ITU, a United Nations special agency, gives support to developing nations by providing a consultancy service in telecommunications in order to deliver basic services to beneficiary countries utilising the medium. The telemedicine service which will be started in a very short term, will enable medical professionals to give and receive medical information easily. The project is just waiting for the go-ahead from the Geneva-headquarters of ITU.
The Ethiopian Telecom is currently planning to use the Internet as a means to transfer medical information and data about a patient in a rural area to a city centre where a medical expert can apply the information, diagnose the patient, and send his or her opinion or even prescribe medicine. Using this technology, a health worker will be able, for instance, to send the x-ray of a patient to be analysed and diagnosed by a physician located elsewhere at a remote site.
In this way, a patient can be seen by any physician who is connected to the system in just a few minutes, depending on the efficiency of connectivity as well as the speed at which the doctor can actually download the information, analyse it, and send his prescriptions. This method, as Ato Berhanu stated, is widely used in the United States but is particularly useful to developing countries. The conditions under which these services are provided depend on each country. In Ethiopia, the agencies engaged in the provision of the service will be the four partners announced by Mr. Berhanu but they will be assisted by the World Health Organisation (WHO) and UNESCO.
The telemedicine service will enable medical students to engage in distance learning, a method which allows professionals to exchange ideas, attend virtual classes, as well as get advice from specialised experts on a particular subject or case. A medical doctor, in the middle of a session with a patient or who comes across a certain medical complication, can easily download information from specialised sites or connect with doctors who are available on-line. Ato Berhanu explained that there will not be trained any additional professionals for this technology to be introduced in Ethiopia.
The Ethiopian Telecom Corporation already has its own professionals able to run the system. However, physicians will be given an acquaintance training with the communication devices. Among the communication devices will be, for instance, an x-ray machine connected with the computer which will allow the health worker to take an x-ray of the patient and transmit the image digitally to the doctor who will download it for diagnosis.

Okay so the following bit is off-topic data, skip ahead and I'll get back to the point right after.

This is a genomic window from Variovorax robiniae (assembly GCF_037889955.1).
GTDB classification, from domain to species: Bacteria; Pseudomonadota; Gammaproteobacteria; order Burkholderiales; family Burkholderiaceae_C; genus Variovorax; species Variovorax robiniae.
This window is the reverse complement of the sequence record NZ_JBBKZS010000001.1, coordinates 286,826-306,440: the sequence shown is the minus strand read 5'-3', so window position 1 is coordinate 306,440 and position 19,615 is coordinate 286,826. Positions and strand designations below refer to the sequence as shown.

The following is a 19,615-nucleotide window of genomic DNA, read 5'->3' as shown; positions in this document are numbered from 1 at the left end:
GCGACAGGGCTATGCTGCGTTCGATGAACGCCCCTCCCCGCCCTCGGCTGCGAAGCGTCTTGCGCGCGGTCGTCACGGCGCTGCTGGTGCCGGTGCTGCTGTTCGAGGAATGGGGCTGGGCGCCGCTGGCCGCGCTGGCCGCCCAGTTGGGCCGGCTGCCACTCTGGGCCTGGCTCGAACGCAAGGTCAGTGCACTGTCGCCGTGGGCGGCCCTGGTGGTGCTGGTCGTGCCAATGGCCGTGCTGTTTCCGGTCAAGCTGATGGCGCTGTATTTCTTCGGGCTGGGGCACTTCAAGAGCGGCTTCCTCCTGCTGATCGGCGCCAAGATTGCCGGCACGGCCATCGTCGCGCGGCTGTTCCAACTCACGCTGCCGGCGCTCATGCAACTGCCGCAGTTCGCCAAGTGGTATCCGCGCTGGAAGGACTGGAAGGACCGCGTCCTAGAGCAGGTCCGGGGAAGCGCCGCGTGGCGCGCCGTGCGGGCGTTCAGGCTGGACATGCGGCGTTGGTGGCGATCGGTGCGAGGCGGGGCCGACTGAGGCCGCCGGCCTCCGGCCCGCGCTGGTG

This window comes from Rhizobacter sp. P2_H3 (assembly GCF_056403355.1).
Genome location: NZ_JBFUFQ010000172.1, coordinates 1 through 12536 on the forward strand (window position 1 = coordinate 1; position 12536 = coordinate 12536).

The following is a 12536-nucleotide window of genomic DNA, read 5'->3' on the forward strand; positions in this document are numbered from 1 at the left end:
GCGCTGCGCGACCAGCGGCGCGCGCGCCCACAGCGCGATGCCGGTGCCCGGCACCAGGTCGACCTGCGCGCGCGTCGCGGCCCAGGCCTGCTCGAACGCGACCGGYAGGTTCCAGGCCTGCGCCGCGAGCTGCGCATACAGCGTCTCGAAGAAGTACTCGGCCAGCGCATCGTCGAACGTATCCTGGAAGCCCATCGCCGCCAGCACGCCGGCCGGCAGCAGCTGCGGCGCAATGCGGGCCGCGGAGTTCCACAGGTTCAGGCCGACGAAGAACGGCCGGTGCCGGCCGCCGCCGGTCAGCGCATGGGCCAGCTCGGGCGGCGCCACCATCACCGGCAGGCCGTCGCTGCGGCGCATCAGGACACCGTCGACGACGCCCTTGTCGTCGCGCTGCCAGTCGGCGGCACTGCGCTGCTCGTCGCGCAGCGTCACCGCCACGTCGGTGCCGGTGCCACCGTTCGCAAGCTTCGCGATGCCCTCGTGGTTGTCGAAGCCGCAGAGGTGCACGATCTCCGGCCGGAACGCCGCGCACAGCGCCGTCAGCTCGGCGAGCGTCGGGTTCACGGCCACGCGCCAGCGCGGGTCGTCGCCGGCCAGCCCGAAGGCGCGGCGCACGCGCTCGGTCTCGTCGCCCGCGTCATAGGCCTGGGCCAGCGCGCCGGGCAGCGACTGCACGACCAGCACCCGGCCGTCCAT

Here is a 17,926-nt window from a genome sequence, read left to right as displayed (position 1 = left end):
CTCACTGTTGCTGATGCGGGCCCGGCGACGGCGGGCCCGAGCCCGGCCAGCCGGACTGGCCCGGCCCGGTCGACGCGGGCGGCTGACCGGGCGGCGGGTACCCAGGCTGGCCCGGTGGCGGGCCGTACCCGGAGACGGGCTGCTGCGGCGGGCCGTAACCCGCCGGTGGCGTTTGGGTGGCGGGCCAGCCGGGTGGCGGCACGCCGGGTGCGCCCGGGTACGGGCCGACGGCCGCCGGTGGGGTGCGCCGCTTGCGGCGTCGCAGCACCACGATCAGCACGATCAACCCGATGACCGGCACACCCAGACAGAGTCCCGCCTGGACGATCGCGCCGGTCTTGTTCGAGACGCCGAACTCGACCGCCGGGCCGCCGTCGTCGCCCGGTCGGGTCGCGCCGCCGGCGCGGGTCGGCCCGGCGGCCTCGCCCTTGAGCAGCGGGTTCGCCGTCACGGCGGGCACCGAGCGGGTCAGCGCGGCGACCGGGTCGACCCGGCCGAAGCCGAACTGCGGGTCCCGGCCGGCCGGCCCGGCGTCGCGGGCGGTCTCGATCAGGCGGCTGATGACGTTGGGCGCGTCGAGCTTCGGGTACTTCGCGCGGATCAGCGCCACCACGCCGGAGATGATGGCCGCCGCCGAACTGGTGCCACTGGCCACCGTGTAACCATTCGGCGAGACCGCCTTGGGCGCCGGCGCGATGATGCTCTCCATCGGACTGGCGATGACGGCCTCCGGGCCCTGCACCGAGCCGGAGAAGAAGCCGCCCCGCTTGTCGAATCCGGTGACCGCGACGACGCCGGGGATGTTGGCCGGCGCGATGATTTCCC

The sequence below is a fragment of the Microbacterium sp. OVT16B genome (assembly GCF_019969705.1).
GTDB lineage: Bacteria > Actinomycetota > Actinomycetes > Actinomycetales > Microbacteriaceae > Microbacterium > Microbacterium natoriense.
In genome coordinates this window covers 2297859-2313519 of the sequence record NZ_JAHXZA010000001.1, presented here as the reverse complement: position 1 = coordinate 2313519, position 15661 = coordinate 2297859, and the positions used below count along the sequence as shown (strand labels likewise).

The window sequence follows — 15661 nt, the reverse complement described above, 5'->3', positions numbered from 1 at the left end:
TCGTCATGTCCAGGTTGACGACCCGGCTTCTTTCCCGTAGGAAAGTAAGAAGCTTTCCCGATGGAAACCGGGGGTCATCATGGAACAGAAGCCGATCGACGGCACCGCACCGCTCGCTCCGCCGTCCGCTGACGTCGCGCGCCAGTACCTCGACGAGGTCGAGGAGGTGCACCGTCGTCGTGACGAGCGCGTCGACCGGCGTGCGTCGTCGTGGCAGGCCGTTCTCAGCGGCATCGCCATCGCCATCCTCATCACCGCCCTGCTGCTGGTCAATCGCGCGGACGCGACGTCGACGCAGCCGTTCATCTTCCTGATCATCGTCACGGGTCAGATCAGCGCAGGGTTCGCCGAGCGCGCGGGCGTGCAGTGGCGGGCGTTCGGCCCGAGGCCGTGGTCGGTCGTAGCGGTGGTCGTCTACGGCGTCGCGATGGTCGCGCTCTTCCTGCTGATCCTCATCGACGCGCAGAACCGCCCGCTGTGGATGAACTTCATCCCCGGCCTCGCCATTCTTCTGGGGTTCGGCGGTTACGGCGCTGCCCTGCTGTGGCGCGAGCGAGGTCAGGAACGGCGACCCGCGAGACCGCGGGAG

In this manner, any less qualified health worker will be able to offer health care in various fields such as dermatology, cardiology, etc. in a short period of time to patients living in rural or inaccessible areas. Qualified doctors can also use the system to exchange medical opinions or get expert support. This technology will save time and can be cost-effective in that it allows medical investment granted to one location, to also benefit various health centres in the area.
Multimedia is among the three new divisions set up by the Corporation when it underwent restructuring. This division includes Telemedicine, Value Added Service such as the voice messaging service already being provided to mobile phone users, Virtual Telephone which will be launched soon, a new Distance Learning service, and TV Re-broadcasting as well as Multimedia Service. The Ethiopian Telecom Corporation was determined in taking the lead in this breakthrough technology, which, if used properly and efficiently, will save a lot of lives and will meet the medical needs of thousands of Ethiopians.
This is possible because it will be easier investment-wise, to set up health care units throughout the country with very good computers and reliable communications hardware and networking devices. One doctor can be based in one location and be able to see patients in far away places. Earlier, the Ethiopian Ministry of Transport and Communication decided to invest 2.5 billion birr, one dollar equalling to 8.4 birr, in promoting the growth of digital and mobile telecommunications, and Internet services.